‘I’d also wanted to do a book about the environment for a long time. The thing that gets me to this day about the environment is that people have become very complacent because of all the campaigns and publicity. I don’t like being preached to and yet I think that something has got to be done about it. I’m not a great campaigner but I try and do my bit by planting trees. I’ve planted about fifty trees in my garden, and each tree apparently makes up for the pollution caused by one car. I’m not fanatical about it, but it’s something I think we should all be concerned with. I’m lucky in that I write books which are read by a lot of people, and if I can draw my readers’ attention to what is going on around them, and make them think, then maybe something will have been achieved.

‘I started researching into natural disasters and was amazed at how many disasters happen week after week. Now when you start collecting these things and putting them together, you start to see how horrendous it really is. I wanted to build on all these things. If all these earthquakes, tidal waves, hurricanes, volcanic eruptions, storms, cyclones and the like all happened at the same time, on the same day, can you imagine the chaos? I think I’ve got a reputation for mayhem and chaos from some of my earlier books, so imagine the whole world going at once ... it’s quite a thought.’

Portent is full of effective descriptions of natural disasters. How much of it was taken from real life and how much was invented?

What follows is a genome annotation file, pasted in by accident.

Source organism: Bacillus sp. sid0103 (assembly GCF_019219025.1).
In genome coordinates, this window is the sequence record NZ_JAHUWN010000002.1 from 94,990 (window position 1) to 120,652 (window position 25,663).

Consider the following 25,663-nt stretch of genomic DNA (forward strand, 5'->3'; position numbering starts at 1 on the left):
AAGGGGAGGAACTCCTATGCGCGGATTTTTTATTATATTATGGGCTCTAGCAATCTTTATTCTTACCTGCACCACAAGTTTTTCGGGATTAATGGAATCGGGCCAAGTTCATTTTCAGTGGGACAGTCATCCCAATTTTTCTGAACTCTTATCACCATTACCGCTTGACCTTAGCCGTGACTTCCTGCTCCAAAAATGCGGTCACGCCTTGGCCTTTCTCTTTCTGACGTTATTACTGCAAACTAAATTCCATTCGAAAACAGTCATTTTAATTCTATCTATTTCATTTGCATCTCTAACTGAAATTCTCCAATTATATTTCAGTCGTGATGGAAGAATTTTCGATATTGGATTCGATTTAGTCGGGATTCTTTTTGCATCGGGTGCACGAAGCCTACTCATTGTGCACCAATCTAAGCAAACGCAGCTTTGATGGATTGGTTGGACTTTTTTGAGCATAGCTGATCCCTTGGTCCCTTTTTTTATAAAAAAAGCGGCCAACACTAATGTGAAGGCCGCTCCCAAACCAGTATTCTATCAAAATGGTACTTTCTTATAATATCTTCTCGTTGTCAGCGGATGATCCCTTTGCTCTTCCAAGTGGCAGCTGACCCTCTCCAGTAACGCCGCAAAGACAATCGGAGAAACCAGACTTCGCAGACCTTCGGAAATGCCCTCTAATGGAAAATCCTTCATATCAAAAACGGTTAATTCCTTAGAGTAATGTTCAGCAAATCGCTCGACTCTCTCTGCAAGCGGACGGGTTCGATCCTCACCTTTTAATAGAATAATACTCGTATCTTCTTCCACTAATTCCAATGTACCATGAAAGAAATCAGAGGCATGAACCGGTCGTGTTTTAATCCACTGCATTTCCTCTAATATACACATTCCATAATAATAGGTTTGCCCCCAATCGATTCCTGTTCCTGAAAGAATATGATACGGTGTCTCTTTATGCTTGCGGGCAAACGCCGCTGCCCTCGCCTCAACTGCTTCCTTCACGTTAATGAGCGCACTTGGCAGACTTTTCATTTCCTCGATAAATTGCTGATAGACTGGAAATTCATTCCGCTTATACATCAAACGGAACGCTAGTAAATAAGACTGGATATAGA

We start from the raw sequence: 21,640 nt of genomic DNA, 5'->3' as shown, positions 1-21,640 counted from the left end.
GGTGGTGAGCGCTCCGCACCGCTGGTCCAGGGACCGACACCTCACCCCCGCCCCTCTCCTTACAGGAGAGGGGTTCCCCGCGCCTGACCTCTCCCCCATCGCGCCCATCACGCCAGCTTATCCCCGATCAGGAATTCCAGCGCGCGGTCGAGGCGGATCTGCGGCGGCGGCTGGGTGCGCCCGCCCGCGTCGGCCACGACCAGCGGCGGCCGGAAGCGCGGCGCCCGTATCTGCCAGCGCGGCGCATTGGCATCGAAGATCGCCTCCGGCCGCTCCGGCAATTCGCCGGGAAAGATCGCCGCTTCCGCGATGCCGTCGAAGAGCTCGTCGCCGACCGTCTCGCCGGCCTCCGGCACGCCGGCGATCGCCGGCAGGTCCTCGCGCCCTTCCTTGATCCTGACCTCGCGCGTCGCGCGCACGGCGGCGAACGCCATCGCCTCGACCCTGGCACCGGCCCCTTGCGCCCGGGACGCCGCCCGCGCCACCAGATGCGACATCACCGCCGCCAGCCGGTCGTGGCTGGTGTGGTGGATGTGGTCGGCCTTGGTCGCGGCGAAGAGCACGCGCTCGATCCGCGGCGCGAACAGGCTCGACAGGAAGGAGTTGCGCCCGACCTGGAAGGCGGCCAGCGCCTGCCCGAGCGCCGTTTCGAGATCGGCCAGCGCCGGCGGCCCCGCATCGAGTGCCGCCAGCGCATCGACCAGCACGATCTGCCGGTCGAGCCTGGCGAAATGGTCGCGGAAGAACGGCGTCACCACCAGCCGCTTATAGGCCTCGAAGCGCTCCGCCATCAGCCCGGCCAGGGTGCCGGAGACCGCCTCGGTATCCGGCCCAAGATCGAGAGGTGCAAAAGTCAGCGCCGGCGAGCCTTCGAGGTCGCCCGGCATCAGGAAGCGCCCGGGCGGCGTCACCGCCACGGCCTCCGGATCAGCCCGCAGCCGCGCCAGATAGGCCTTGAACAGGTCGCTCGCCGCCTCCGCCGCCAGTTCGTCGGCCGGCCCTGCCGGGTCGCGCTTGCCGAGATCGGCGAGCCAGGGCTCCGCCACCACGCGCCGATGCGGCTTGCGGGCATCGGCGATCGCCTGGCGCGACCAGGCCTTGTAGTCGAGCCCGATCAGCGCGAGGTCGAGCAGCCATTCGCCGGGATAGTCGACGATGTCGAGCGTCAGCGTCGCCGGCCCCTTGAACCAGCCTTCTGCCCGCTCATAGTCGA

‘Most of the disasters are genuine, but of course I’ve taken their consequences a bit further. One or two possibly wouldn’t happen, like, for example, a sandstorm in China burying a whole city, but that’s one of the few extremes. Everything that happens in the book, can, and on occasion does, happen. As to why all this is going on, there are three theories in Portent. There’s a genuine one from Professor James Lovelock, who really exists. His theory is that the Earth is a single, living, organism that sustains itself to exist and eradicates anything that upsets its own balance and mankind has upset the balance. To complement this, I have another - invented - theory from a geophysicist called Hugo Poggs. He also believes that the Earth is a living entity, but that it exists to sustain mankind. That difference forms the schism between himself and Professor Lovelock and that’s why they parted company in my fictitious universe. There is also a third theory, which I call the James Herbert theory, and you’ll have to read the book to discover what that is.’

Portent actually echoes the structure of Herbert’s earlier books in that the main plot is counterpointed with descriptions of disasters and fatalities along the way. ‘That was my style for a long time and here was the ideal opportunity to resurrect it. It allowed me to describe a huge world disaster in very intimate and individual terms.’

The use of these vignettes also gives Herbert the scope to write from a number of different viewpoints and as the settings and people change, so too does the style and rhythm of the writing, leading to a refreshing mix of characters and cultures.

‘I’m pleased that that aspect came across, because that was the intention. I really enjoyed writing and researching those scenes; I’ve travelled quite a bit, and although I haven’t been to all the places I describe, I don’t think that you can tell those I haven’t been to from those I have.’